Often, in the fall, we spend some time focused on stewardship. This probably made the most sense when the majority of people were working in industries related to farming. The fall is the time of the harvest and it is easy to make connections to the “first fruits” of that harvest. Many of us do not harvest anything and so this imagery is simply lost. In comparison, we live in a world where credit is extended to almost everyone and the numbers are staggering when you see how many families are overextended. So, the idea of “first fruits” seems crazy and the truth is that many wish they could make it to the next paycheck with more than change left over. Many struggle to be good stewards of what God has given. This is most likely because we don’t see the things that we have as a gift from God. We are filled with such rugged individualism that we can’t fathom that anyone helped us—even God.
We forget the true power of God! God formed us out of the dust (Gen 2.7), God knit us together in our mother’s wombs (Psalm 139.13), God knows the number of hairs on our head (Matt 10.30 or Luke 12.7), God has searched us and knows us (Psalm 139.1), and God loves us so much that God gave the Son to die for us (John 3:16-17). Of course, there are many more examples but let these be a reminder to us that “God is God, and we are not.” To be a faithful giver in the life of the church takes practice. Often, we begin with excuses about why now is not the right time to begin but the old adage is true, “you have to start somewhere.” But when we define stewardship as “everything I do after I say that I believe”, then we begin to see how our time, and our energy, and our effort are all part of being a good steward. Being a good steward means that we look for the opportunities in life where we are able to serve others so that we are a blessing to others. Sometimes it’s a phone call, sometimes it’s taking a friend to a doctor’s appointment, sometimes it’s praying for someone in need, or doing something little for those around us.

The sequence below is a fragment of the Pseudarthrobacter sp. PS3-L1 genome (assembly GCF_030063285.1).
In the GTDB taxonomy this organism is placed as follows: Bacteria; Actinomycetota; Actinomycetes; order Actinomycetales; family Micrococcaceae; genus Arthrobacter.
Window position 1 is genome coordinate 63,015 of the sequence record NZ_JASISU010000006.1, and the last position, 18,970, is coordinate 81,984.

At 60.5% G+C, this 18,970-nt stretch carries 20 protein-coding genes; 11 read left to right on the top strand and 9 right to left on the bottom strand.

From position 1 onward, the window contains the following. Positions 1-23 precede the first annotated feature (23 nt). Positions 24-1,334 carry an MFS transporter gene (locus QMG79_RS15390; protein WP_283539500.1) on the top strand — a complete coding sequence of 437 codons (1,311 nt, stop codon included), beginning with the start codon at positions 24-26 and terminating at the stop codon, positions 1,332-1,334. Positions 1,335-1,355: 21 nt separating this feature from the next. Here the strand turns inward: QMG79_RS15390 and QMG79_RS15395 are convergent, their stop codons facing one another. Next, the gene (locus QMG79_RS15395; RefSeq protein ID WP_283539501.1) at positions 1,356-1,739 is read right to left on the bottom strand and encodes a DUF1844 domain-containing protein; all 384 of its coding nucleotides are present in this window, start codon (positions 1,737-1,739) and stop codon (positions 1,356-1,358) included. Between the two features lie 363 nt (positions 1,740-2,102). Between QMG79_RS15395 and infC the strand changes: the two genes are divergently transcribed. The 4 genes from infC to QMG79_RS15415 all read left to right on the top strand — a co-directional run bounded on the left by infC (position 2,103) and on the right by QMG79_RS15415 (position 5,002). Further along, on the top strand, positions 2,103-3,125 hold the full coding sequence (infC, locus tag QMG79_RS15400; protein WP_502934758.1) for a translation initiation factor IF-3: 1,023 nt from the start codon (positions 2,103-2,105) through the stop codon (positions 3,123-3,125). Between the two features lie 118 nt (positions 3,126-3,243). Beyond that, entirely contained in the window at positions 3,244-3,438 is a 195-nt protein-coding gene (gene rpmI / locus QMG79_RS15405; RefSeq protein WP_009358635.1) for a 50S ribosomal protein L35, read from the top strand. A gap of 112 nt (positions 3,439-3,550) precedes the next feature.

When it comes to practicing financial stewardship, start with being consistent. Use Simply Giving (a paper form to fill out), use the online giving page, use the new Give+ App from Vanco, or use your bill pay option through your bank to set-up an automatic payment. If you are still old-school write a check on payday or withdraw the cash and put it in its own envelope. (Personally, I am a huge fan of automated giving because the money is out of my account before I can even be tempted to spend it and I know that I am faithfully giving from the abundance and not from what is left-over.) The amount should be enough that it “pinches.”
The goal has been that everyone would tithe or give 10% of their income. If that seems crazy, start by giving something each time you are at worship. If you do that, then make a plan for giving even when you are not at worship. If you do that, then grow the percentage that you are giving each year. Over time, you will get to a point that you are tithing your income. So, start with what pinches and evaluate along the way. Respond to God’s challenge to you.